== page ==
“If you think of a datamart as a store of bottled water – cleansed and packaged and structured for easy consumption – the data lake is a large body of water in a more natural state. The contents of the data lake stream in from a source to fill the lake, and various users of the lake can come to examine, dive in, or take samples.”

      He also wrote a detailed blog post.

      His point was CIOs would need to think of “data lakes”, the difference between a data lake and a data warehouse being that in a data warehouse, the data is pre-categorized at the point of entry, which can dictate how it’s going to be analyzed. This is especially true in online analytical processing, which stores the data in an optimal form to support specific types of analysis.

      The problem he said is that in the world of big data, we don’t necessarily know each time what value the data has when it’s initially accepted from the array of sources available to us. We might know some questions we want to answer, but not to the extent that it makes sense to close off the ability to answer questions that materialize later. And if that data is improperly “organized” then it is lost. Therefore, storing data in some “optimal” form for later analysis doesn’t make any sense. Instead, store the data in a massive, easily accessible repository based on the cheap storage that’s available today. Then, when there are questions that need answers, that is the time to organize and sift through the chunks of data that will provide those answers.

  3. + 1 for search. Storage is/has approached $0, so naturally people will store everything, which then makes smart search a high priority. NoSQL systems like Hadoop, CouchDB, Mongo, etc. are a natural fit for this ever-changing index, because they don’t require a schema.

  4. Great post Ralph and while I’m loath to venture into the Lion’s den, I must. To start I won’t take issue with many of your core operating principles. My main issue with your search vs governance mantra is that is presumes that all data has value and that the value (potential or real) outweighs the risks and liability associated with the ESI. This concept is core to the definition promulgated by the IGI and others.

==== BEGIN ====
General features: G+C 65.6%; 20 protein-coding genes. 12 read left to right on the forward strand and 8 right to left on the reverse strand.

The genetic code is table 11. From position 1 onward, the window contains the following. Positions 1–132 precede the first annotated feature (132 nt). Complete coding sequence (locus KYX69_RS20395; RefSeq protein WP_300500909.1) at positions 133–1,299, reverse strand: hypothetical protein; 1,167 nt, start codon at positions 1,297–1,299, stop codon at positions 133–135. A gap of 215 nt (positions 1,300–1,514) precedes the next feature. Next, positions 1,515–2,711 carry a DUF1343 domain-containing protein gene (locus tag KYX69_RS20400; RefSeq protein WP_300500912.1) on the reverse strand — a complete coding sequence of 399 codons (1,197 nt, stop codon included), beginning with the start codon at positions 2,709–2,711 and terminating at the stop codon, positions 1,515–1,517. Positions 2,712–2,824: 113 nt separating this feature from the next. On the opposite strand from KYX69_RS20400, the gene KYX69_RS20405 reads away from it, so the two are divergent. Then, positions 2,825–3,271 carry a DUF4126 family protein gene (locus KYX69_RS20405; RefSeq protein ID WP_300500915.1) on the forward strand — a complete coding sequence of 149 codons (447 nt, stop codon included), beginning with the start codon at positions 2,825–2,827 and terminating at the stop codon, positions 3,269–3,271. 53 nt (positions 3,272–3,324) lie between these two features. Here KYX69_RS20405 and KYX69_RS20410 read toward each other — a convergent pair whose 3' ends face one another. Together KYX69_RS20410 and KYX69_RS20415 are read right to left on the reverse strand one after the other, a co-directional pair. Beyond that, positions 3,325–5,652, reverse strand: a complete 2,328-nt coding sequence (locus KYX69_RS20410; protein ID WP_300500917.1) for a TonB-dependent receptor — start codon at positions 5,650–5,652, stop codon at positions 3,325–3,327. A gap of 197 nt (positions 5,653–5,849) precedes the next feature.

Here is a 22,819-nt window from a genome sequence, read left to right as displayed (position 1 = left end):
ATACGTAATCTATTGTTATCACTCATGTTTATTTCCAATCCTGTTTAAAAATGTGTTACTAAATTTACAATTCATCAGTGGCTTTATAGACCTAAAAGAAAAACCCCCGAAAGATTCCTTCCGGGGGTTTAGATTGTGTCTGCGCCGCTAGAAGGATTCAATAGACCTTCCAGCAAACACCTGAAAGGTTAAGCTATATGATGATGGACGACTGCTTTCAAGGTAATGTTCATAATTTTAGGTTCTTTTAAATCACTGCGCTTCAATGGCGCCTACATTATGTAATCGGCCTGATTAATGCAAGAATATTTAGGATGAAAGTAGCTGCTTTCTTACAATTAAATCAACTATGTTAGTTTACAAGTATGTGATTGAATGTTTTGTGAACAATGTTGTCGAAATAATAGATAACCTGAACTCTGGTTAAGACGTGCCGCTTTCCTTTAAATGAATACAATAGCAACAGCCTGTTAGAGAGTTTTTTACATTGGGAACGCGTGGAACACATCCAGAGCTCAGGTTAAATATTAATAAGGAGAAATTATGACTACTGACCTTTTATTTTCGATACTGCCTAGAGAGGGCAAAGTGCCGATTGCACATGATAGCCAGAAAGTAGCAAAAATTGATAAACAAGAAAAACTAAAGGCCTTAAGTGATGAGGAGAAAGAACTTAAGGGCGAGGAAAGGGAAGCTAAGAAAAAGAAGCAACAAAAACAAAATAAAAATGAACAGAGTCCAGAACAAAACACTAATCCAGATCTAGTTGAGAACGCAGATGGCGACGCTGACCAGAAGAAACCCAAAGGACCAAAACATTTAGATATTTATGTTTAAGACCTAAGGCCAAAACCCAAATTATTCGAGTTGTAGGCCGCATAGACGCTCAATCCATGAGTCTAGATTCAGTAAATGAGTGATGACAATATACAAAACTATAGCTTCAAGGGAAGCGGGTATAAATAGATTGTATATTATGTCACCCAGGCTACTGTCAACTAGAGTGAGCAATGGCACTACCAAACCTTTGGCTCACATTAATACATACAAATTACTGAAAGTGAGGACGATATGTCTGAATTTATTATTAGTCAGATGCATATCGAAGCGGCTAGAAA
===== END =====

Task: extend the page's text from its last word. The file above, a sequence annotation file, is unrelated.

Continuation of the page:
I wrote blog on this topic a while back (http://www.recommind.com/blog/2013/06/19/information-governance-gangnam-style-the-perils-of-dark-data) which attempted to combat the notion that big data will make all data valuable one day. In your parlance it’s the “yesterdays trash can be tomorrow’s treasure” which I think is the big fallacy. Information garbage weeks, months or years ago is highly unlikely to be mined in the future by big data initiatives to derive valuable business insights.

    Instead, that same questionably valuable data is much more certain to harm the organization, either in terms of data breaches, ESI that must be preserved/collected/reviewed/produced for eDiscovery, etc.

    Finally, all that data kept in the hopes that it might have big data-esque value creates more noise making it harder to find useful “signals” buried therein.

    I do agree that governance needs to evolve as a practical and achievable concept, but the “keep it all forever” is similarly imperfect.


    • Ralph Losey says:

      Thanks for the comment Dean. We have been rubbing shoulders in the search field together for many a year. So I know you understand the value and importance of search. In the spirit of “dialogue” that Richard Braman wanted us all to practice in grappling with important new legal issues, I will respond by saying I hear you, and will process your message, and review your article, and try to fully grasp your perspective. I will respond later. Please venture back into the Lion’s Den any time. I will not bite, and if I roar, well, that’s just me. 🙂

  5. […] This is the second part of a two-part blog, please read part one first. […]

  6. […] E-discoveryteam.com- Ralph Losey, a practicing attorney, tackles the governance vs. search debate. Read More […]

  7. […] expert Ralph Losey on the subject of How to best conquer out of control information growth http://e-discoveryteam.com/2014/10/26/hadoop-data-lakes-predictive-analytics-and-ultimate-demise-of-…, in which he argues that we have arrived at 2 alternative approaches, namely, to either Classify […]

  8. […] destruction purposes under the umbrella of an information governance strategy? Or should they keep Big Data and comb through it with advanced search technologies? Don’t expect these questions to be resolved in 2015. There is […]